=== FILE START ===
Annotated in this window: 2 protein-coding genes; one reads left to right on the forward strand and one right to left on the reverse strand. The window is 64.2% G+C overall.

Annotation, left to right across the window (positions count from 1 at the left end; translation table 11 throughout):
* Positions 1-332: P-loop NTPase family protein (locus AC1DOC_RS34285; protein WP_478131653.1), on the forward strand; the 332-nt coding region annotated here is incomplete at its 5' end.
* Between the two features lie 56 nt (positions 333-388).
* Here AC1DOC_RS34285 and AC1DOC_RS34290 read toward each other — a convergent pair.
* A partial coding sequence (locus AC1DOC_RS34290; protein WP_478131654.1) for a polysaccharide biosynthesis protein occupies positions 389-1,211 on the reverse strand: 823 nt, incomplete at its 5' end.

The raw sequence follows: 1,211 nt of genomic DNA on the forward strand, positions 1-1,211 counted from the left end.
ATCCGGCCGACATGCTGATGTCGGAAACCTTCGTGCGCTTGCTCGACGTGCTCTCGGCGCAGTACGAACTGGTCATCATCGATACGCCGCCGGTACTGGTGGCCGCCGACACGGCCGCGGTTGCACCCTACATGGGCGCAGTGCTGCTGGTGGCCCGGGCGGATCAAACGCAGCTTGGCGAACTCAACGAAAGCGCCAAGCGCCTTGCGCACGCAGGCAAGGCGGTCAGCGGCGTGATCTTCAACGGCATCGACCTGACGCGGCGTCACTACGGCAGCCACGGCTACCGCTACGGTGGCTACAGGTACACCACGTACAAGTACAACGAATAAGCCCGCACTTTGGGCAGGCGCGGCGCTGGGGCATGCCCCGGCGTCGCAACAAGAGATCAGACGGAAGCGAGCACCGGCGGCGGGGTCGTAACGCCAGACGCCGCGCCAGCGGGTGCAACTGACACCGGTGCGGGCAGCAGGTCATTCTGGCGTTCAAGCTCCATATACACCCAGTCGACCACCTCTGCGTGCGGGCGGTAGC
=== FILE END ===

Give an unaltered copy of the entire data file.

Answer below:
Annotated in this window: 2 protein-coding genes; one reads left to right on the forward strand and one right to left on the reverse strand. The window is 64.2% G+C overall.

Annotation, left to right across the window (positions count from 1 at the left end; translation table 11 throughout):
* Positions 1-332: P-loop NTPase family protein (locus AC1DOC_RS34285; protein WP_478131653.1), on the forward strand; the 332-nt coding region annotated here is incomplete at its 5' end.
* Between the two features lie 56 nt (positions 333-388).
* Here AC1DOC_RS34285 and AC1DOC_RS34290 read toward each other — a convergent pair.
* A partial coding sequence (locus AC1DOC_RS34290; protein WP_478131654.1) for a polysaccharide biosynthesis protein occupies positions 389-1,211 on the reverse strand: 823 nt, incomplete at its 5' end.

The raw sequence follows: 1,211 nt of genomic DNA on the forward strand, positions 1-1,211 counted from the left end.
ATCCGGCCGACATGCTGATGTCGGAAACCTTCGTGCGCTTGCTCGACGTGCTCTCGGCGCAGTACGAACTGGTCATCATCGATACGCCGCCGGTACTGGTGGCCGCCGACACGGCCGCGGTTGCACCCTACATGGGCGCAGTGCTGCTGGTGGCCCGGGCGGATCAAACGCAGCTTGGCGAACTCAACGAAAGCGCCAAGCGCCTTGCGCACGCAGGCAAGGCGGTCAGCGGCGTGATCTTCAACGGCATCGACCTGACGCGGCGTCACTACGGCAGCCACGGCTACCGCTACGGTGGCTACAGGTACACCACGTACAAGTACAACGAATAAGCCCGCACTTTGGGCAGGCGCGGCGCTGGGGCATGCCCCGGCGTCGCAACAAGAGATCAGACGGAAGCGAGCACCGGCGGCGGGGTCGTAACGCCAGACGCCGCGCCAGCGGGTGCAACTGACACCGGTGCGGGCAGCAGGTCATTCTGGCGTTCAAGCTCCATATACACCCAGTCGACCACCTCTGCGTGCGGGCGGTAGC